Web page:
Home / Blogs

IPv6 Floating on the Ethernet

Anything to be aware of on layer 2 when activating dual stack? IPv4 and IPv6 should after all peacefully and safely coexist on the same network as each version has a specific layer 2 ethernet type, 0x0800 for IPv4 while IPv6 responds to 0x86dd. The value of this field tells the node which layer 3 protocol follows in the ethernet frame. Is this new? Not really, this was defined in RFC 2464 in December 1998, more than a decade ago. The IEEE Ethernet Field Registrar issues and maintains the list of allocated Ethernet types. And 0x0800, the IPv4 ethernet type, result of the venerable RFC894, will be a quarter century old next month! This RFC defines a standard protocol for the ARPA—internet community (sic).

Remarkable how Ethernet has evolved and been widely adopted over this period extending its reach from LAN to MAN to WAN and from 10meg to 10gigE. One has to credit the IEEE for quite an efficient job as a standards body.

Over in the IP world, this month of March will see IETF 74 meet in San Francisco and continue to ponder transitions, address translations, double translations, even carrier grade translations. In the meantime the IPv4 pool has shrivelled to 32 /8’s in IANA’s free pool and in Manila last week the policy session at the APNIC meeting further looked at ways to cut the remaining IPv4 address pool in ever smaller pieces and even allocating them for shorter time frames to somehow delay the inevitable. The Regional Internet Registries now even have a mechanism to equitably share recovered, reclaimed and returned pieces of IPv4 address property. APNIC has even adopted a proposition on how to parcel out crumbs of the very last /8 they will get allocated.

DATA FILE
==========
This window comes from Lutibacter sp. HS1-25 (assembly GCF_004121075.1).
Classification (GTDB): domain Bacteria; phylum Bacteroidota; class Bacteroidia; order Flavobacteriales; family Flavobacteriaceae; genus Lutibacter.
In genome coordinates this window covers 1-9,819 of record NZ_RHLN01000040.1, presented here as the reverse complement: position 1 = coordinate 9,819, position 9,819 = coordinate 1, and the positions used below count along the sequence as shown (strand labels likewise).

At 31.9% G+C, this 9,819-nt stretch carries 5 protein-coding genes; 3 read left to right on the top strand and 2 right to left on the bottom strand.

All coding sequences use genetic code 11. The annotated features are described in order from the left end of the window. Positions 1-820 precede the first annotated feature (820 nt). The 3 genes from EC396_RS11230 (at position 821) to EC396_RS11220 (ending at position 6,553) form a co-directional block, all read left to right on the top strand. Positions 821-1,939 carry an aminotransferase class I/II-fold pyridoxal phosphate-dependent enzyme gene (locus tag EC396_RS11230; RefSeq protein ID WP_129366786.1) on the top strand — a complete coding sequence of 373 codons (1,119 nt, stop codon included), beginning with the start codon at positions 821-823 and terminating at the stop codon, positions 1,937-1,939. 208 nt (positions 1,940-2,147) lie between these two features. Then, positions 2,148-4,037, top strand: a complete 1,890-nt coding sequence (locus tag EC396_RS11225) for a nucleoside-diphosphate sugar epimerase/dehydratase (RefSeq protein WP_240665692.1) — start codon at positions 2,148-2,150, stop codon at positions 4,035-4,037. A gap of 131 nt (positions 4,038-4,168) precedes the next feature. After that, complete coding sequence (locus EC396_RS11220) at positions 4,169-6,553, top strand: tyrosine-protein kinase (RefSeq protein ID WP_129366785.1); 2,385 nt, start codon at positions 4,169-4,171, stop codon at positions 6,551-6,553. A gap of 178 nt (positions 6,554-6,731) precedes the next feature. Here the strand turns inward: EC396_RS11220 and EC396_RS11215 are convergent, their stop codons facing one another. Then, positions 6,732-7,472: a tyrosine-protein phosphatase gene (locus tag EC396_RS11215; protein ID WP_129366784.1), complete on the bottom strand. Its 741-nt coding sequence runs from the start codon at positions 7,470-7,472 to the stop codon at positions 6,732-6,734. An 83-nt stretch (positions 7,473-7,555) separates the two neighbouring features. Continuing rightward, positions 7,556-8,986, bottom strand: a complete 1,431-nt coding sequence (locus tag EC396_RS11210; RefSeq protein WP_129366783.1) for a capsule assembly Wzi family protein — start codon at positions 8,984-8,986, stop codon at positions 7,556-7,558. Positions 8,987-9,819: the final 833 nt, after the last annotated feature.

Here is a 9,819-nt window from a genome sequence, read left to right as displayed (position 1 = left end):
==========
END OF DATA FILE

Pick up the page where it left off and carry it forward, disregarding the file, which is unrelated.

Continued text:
A modern day Géricault might start painting the “Radeau du IPv4”. I felt reassured however by the growing number of IPv6 address allocations by RIR’s to local registries and ISP’s as we saw in the NRO update [PPT]. Let’s just start using them a bit faster and pity the poor souls who will be left on the IPv4 raft.

By Yves Poppe, Director, Business Development IP Strategy at Tata Communications

(Any opinions, findings, conclusions or recommendations expressed in these articles are solely those of the author and are not in any way attributable to nor reflect any existing or planned official policy or position of his employer in respect thereto.)

Visit Page

Filed Under


Comment Title:

  Notify me of follow-up comments

We encourage you to post comments and engage in discussions that advance this post through relevant opinion, anecdotes, links and data. If you see a comment that you believe is irrelevant or inappropriate, you can report it using the link at the end of each comment. Views expressed in the comments do not represent those of CircleID. For more information on our comment policy, see Codes of Conduct.

CircleID Newsletter The Weekly Wrap

More and more professionals are choosing to publish critical posts on CircleID from all corners of the Internet industry. If you find it hard to keep up daily, consider subscribing to our weekly digest. We will provide you a convenient summary report once a week sent directly to your inbox. It's a quick and easy read.

I make a point of reading CircleID. There is no getting around the utility of knowing what thoughtful people are thinking and saying about our industry.

Co-designer of the TCP/IP Protocols & the Architecture of the Internet



New TLDs

Sponsored byRadix


Sponsored byVerisign

Brand Protection

Sponsored byCSC

Domain Names

Sponsored byVerisign

IPv4 Markets

Sponsored byIPv4.Global


Sponsored byDNIB.com

Threat Intelligence

Sponsored byWhoisXML API